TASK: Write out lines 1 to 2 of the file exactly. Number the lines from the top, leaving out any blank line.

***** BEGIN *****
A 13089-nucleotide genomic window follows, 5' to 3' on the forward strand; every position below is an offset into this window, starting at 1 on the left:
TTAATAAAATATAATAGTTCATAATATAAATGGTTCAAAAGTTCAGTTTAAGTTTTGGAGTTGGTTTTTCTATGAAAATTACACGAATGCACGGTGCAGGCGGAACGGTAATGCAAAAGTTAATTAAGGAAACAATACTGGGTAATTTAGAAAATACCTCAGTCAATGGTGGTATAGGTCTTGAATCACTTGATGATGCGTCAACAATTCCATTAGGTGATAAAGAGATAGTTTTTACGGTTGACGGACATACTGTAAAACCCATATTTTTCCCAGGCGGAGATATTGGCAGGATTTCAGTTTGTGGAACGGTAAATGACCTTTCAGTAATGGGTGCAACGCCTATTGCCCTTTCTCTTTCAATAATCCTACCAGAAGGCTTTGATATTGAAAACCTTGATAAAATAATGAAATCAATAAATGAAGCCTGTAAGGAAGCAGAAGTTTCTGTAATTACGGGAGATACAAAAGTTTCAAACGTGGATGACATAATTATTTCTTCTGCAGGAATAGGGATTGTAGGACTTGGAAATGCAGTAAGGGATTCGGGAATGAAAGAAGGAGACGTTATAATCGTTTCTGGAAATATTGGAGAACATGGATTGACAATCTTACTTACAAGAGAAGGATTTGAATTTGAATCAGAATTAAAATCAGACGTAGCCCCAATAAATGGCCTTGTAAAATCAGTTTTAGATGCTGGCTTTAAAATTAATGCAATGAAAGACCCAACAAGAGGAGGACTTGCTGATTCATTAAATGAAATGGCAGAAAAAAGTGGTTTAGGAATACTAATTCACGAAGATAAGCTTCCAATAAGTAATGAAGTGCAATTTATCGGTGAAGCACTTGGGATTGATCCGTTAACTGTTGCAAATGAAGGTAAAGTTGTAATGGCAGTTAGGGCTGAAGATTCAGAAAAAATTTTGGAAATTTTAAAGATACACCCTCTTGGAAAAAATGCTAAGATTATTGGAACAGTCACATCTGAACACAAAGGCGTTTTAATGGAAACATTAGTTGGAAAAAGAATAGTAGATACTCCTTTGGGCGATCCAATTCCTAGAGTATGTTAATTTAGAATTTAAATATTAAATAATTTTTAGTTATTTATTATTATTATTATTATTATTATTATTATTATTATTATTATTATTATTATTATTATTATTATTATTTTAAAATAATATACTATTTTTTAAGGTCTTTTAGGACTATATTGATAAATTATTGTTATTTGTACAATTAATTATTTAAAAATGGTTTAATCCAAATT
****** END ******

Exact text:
A 13089-nucleotide genomic window follows, 5' to 3' on the forward strand; every position below is an offset into this window, starting at 1 on the left:
TTAATAAAATATAATAGTTCATAATATAAATGGTTCAAAAGTTCAGTTTAAGTTTTGGAGTTGGTTTTTCTATGAAAATTACACGAATGCACGGTGCAGGCGGAACGGTAATGCAAAAGTTAATTAAGGAAACAATACTGGGTAATTTAGAAAATACCTCAGTCAATGGTGGTATAGGTCTTGAATCACTTGATGATGCGTCAACAATTCCATTAGGTGATAAAGAGATAGTTTTTACGGTTGACGGACATACTGTAAAACCCATATTTTTCCCAGGCGGAGATATTGGCAGGATTTCAGTTTGTGGAACGGTAAATGACCTTTCAGTAATGGGTGCAACGCCTATTGCCCTTTCTCTTTCAATAATCCTACCAGAAGGCTTTGATATTGAAAACCTTGATAAAATAATGAAATCAATAAATGAAGCCTGTAAGGAAGCAGAAGTTTCTGTAATTACGGGAGATACAAAAGTTTCAAACGTGGATGACATAATTATTTCTTCTGCAGGAATAGGGATTGTAGGACTTGGAAATGCAGTAAGGGATTCGGGAATGAAAGAAGGAGACGTTATAATCGTTTCTGGAAATATTGGAGAACATGGATTGACAATCTTACTTACAAGAGAAGGATTTGAATTTGAATCAGAATTAAAATCAGACGTAGCCCCAATAAATGGCCTTGTAAAATCAGTTTTAGATGCTGGCTTTAAAATTAATGCAATGAAAGACCCAACAAGAGGAGGACTTGCTGATTCATTAAATGAAATGGCAGAAAAAAGTGGTTTAGGAATACTAATTCACGAAGATAAGCTTCCAATAAGTAATGAAGTGCAATTTATCGGTGAAGCACTTGGGATTGATCCGTTAACTGTTGCAAATGAAGGTAAAGTTGTAATGGCAGTTAGGGCTGAAGATTCAGAAAAAATTTTGGAAATTTTAAAGATACACCCTCTTGGAAAAAATGCTAAGATTATTGGAACAGTCACATCTGAACACAAAGGCGTTTTAATGGAAACATTAGTTGGAAAAAGAATAGTAGATACTCCTTTGGGCGATCCAATTCCTAGAGTATGTTAATTTAGAATTTAAATATTAAATAATTTTTAGTTATTTATTATTATTATTATTATTATTATTATTATTATTATTATTATTATTATTATTATTATTATTATTATTTTAAAATAATATACTATTTTTTAAGGTCTTTTAGGACTATATTGATAAATTATTGTTATTTGTACAATTAATTATTTAAAAATGGTTTAATCCAAATT